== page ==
'Numbers could be underrepresented' as request for COVID-19 tests unfulfilled

CHAMBERS COUNTY, Texas (KTRK) -- Counties across Texas worry COVID-19 cases could go unreported as they receive far fewer tests from the state than requested.

In Chambers County, which has about 40,000 people, there are no test sites set up. Since the start of the pandemic, the county has only received 105 test kits from the federal government through the state. They requested 1,000.

The county would like to set up a drive-through test site, but without actual tests, it's a moot point.

"Numbers could be underrepresented because some people aren't being able to go in and get that test, so that's a concern is that perhaps there is more infection out there than what is being reported," Chambers County spokesperson Ryan Holzaepfel said.

On Monday, Governor Greg Abbott announced the Texas National Guard is establishing two dozen testing sites.The first two sites are in Fredericksburg and Floresville. Both of those towns are located in counties that are doing better than many in the Houston-area when it comes to the number of tests per capita.

13 Investigates analyzed the number of tests per capita across Texas counties. On the map below, lighter blues indicate fewer tests per 100,000 residents.On mobile device? Click here for a full screen experience.


Harris County is testing about 55 percent more residents per capita than last week; about 400 people per 100,000 in population, according to an analysis of state data.

But it is one of only three local counties that have free testing sites. And even then, local officials are calling for more tests.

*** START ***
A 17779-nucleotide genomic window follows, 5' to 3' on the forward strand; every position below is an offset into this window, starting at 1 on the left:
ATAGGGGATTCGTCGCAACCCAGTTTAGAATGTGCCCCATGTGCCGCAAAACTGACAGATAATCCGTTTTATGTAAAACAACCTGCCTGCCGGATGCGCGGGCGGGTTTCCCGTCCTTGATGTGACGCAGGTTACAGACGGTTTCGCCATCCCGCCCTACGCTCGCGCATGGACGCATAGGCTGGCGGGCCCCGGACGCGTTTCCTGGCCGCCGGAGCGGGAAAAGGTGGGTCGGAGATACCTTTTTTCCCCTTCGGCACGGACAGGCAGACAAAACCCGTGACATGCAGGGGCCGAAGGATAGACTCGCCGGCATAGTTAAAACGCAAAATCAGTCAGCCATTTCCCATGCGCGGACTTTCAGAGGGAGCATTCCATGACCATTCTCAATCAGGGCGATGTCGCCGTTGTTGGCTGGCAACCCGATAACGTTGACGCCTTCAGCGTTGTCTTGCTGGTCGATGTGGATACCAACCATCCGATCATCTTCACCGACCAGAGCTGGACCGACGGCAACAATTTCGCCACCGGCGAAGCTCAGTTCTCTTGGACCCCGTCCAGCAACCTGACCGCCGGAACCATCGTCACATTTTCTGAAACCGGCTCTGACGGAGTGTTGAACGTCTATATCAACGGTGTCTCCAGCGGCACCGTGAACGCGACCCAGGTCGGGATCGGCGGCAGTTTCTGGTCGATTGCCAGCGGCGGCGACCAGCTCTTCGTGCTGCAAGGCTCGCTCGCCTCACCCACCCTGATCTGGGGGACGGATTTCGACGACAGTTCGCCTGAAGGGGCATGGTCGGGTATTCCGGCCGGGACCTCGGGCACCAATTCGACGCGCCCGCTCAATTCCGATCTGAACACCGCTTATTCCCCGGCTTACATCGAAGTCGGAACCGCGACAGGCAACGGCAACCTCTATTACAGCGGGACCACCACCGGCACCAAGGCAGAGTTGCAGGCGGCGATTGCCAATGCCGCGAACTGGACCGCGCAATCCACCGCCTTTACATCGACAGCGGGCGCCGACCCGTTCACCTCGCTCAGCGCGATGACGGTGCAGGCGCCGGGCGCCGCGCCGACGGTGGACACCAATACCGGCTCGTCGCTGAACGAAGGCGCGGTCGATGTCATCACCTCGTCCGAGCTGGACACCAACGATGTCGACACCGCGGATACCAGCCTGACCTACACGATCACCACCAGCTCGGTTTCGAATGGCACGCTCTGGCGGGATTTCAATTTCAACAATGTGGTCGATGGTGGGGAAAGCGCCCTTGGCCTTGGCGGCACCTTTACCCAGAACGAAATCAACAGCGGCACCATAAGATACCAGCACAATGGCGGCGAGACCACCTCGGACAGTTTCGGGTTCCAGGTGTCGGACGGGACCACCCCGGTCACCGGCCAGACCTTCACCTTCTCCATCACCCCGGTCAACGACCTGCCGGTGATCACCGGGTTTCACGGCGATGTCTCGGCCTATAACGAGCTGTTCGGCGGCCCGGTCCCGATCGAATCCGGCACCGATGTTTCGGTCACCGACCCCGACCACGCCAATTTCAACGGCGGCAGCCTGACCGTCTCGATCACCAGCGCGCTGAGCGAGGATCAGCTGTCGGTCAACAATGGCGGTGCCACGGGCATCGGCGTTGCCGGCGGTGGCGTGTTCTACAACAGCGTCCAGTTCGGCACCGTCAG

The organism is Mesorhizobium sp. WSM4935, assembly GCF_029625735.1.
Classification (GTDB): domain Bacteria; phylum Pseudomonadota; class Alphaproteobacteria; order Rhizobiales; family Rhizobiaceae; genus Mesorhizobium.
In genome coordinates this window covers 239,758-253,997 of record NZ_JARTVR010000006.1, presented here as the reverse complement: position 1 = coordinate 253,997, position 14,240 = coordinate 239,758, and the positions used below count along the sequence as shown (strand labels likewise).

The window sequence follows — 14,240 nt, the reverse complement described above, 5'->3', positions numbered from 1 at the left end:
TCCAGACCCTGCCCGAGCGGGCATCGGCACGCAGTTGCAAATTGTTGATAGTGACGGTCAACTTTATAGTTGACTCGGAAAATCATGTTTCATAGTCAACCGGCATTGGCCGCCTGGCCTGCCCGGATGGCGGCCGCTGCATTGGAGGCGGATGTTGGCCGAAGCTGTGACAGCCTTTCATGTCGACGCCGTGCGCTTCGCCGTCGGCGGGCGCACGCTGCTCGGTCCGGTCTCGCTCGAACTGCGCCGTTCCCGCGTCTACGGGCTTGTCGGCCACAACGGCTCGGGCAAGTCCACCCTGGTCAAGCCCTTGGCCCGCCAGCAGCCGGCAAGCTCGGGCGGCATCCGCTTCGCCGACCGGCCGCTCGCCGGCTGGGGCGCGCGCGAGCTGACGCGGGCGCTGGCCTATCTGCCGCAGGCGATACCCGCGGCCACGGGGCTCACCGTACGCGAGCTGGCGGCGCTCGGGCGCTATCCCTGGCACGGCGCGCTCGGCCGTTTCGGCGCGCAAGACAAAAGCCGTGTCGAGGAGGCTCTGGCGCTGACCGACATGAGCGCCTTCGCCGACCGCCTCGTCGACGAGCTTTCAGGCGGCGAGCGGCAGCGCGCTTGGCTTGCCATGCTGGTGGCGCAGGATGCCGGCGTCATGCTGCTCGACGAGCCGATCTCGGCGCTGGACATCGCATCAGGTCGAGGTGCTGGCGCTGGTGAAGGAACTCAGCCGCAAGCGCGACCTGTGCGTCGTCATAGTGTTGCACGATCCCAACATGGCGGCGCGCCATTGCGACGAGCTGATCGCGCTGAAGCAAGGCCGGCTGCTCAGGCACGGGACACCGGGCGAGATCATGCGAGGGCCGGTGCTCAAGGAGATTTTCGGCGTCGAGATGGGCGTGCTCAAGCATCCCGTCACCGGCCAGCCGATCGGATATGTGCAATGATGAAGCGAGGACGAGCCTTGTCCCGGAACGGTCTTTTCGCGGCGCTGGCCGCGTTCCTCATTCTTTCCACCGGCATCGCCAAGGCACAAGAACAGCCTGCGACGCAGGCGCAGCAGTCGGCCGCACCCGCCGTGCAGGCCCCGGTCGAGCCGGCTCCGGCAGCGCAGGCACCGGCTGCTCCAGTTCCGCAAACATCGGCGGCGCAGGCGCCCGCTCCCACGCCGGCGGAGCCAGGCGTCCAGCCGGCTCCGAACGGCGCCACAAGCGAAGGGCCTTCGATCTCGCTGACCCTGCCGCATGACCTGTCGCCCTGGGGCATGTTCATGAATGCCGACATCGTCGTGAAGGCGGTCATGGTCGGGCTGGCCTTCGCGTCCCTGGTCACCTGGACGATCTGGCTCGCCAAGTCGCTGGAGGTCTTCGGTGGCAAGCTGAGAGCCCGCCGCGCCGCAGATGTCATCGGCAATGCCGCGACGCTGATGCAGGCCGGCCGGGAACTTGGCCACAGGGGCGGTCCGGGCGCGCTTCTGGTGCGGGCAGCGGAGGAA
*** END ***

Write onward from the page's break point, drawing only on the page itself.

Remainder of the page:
"There aren't enough test kits. There aren't enough cotton swabs," Harris County Judge Lina Hidalgo said Monday. "There just isn't enough of this in the country right now that we need to be able to do the number of tests we have to do."

The City of Houston recently increased its testing capacity to 1,000 tests a day at two drive-through sites, but that's still not enough for the largest city in the state, Mayor Sylvester Turner said Monday.

"I don't see any reason why we can't have, why we can't scale up our testing to about 5,000 per day and I would tell you if we do that, if we can get to that point then we can start to open up. We'll have a better sense of the community spread," Turner said.

As officials in large and small counties call for more testing statewide, Texas remains at the bottom of the list when it comes to the number of tests per capita.

Meanwhile, as the federal government makes dramatic increases in the availability of testing a priority, Texas ends another week at the bottom of the list.

Texas is administering about 5,468 tests per 1 million residents, according to a 13 Investigates analysis of data from the COVID Tracking Project. It's conducting the second fewest tests per capita when ranked against all 50 states and the District of Columbia.

New York, which remains at the top of the list, is conducting 28,302 tests per 1 million residents.
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